There are two more zips at the sides, which are not pockets but air intakes for extra ventilation.
My first ride in the Huub Aventus Winter Peaks was in 2°C that felt like 0°C due to a 7mph NW wind according to Strava. I wore a short-sleeved winter base layer underneath and was impressed with the way the fabric kept the wind out. The zip, despite its aesthetic shortcomings, sealed the top of the high neck really well and I was able to warm up and stay warm very easily. During this lockdown I’m often riding hard on my own on a Sunday morning for between an hour and two hours, which tests a jacket’s breathability more than a longer, slower club run would. I found the DVstorm fabric not quite as effective as Polartec Power Shield Pro or Gore Windstopper at releasing moisture/sweat/condensation in cold weather, and I wonder if the back of the jacket wouldn't be better off made from a lighter-weight, more breathable fabric, which would solve this.
However, I found the Aventus performed extremely well in milder, wetter weather at an easier pace. On a slower night ride at 10°C which started out drizzly and ended up light-rainy I found myself completely dry at the end, all raindrops having beaded off the fabric, and I had stayed at the perfect temperature throughout, again with just a short-sleeved base layer underneath. I also tested it in heavier rain and the fabric did wet out eventually, absorbing water, although I stayed warm enough. You'd need a waterproof hardshell over the top to stay perfectly dry, but as I've mentioned, Huub does not actually claim it's waterproof.
So, the Huub Aventus Winter Peaks jacket would excel on a typical British club run three seasons out of four, but if it was to strengthen its training game, which would also be logical considering its racing links, it would need a little more breathability.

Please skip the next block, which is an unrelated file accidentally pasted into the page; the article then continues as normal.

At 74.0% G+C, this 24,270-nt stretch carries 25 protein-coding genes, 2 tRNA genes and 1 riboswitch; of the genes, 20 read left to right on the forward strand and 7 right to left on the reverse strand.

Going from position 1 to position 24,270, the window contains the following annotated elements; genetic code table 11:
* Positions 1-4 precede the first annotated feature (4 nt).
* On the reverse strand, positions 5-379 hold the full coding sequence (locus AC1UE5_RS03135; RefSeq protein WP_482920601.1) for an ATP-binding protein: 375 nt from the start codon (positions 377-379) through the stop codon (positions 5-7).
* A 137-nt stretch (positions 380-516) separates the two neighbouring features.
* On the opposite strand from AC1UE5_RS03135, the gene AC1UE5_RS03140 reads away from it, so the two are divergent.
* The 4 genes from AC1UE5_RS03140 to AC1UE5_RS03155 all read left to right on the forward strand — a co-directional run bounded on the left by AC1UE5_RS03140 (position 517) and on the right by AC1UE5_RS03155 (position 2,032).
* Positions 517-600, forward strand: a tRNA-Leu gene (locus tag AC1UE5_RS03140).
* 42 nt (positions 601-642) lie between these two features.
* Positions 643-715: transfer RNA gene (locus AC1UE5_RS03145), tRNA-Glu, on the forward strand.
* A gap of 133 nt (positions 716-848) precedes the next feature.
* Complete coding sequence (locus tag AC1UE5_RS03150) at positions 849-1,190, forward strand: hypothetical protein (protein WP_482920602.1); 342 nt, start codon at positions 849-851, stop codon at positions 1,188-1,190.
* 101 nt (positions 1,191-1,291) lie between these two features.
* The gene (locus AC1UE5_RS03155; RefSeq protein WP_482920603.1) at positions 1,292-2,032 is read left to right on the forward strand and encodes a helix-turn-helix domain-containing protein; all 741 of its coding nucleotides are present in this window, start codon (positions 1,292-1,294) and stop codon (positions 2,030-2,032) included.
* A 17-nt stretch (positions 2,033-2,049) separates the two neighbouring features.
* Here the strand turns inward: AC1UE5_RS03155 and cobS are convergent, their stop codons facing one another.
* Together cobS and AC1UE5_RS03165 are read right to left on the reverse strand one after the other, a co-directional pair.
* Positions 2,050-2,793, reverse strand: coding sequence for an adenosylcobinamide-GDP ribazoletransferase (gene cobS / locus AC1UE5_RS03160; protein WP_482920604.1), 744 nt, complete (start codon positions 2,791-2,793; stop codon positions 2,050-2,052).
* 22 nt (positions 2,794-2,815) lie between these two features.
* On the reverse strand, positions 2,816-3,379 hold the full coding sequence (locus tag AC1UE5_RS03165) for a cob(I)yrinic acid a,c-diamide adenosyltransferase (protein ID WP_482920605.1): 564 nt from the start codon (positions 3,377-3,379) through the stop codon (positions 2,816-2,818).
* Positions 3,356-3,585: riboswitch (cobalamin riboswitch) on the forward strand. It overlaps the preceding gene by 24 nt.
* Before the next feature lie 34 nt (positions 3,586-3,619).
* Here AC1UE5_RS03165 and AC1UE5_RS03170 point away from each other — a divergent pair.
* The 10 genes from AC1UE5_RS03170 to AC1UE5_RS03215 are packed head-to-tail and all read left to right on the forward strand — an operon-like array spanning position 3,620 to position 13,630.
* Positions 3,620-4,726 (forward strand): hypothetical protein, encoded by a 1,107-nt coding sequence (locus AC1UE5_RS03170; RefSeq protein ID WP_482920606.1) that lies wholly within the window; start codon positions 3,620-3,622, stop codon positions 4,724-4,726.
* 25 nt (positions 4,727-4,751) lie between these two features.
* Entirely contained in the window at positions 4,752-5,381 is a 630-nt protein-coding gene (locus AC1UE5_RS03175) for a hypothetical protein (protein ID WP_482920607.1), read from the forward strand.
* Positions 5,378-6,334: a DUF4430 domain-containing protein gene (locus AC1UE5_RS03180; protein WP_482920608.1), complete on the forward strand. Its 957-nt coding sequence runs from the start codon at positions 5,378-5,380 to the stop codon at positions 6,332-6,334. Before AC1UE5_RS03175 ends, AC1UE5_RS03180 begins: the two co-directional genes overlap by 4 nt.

Huub could probably leverage its association with the much admired Huub Wattbike team to set a higher RRP, so it’s to its credit that the price is lower than Assos, Castelli and Santini. This also means reviewers can go easier on the Huub Aventis for not being quite at the level of those £200-plus jackets at the moment.
Thank you for reading 5 articles this month* Join now for unlimited access
Enjoy your first month for just £1 / $1 / €1
*Read 5 free articles per month without a subscription
Join now for unlimited access
Try first month for just £1 / $1 / €1
Simon Smythe is Cycling Weekly's senior tech writer and has been in various roles at CW since 2003. His first job was as a sub editor following an MA in online journalism.
In his cycling career Simon has mostly focused on time trialling with a national medal, a few open wins and his club's 30-mile record in his palmares. These days he spends a bit more time testing road bikes, or on a tandem doing the school run with his younger son.
What's in the stable? There's a Colnago Master Olympic, a Hotta TT700, an ex-Castorama lo-pro that was ridden in the 1993 Tour de France, a Pinarello Montello, an Independent Fabrication Club Racer, a Mercian Classic fixed winter bike and a renovated Roberts with a modern Campag groupset.
And the vital statistics:
Early caution as Geraint Thomas gets his Tour bid underway in Copenhagen
Former winner forgets to take his gilet off before losing confidence through the wet corners
By Simon Richardson • Published
'I'm just a farmer's son from Belgium' — Yves Lampaert shocked at winning stage one of the Tour de France
Quick-Step Alpha Vinyl rider says he was hoping for a top ten, but went five seconds faster than anyone else in the time trial
By Adam Becket • Published
Balsamo: 'For every Italian rider it is a dream to wear the pink jersey'
Excellent team work brings the jersey home for Trek-Segafredo’s Italian world champion
By Owen Rogers • Published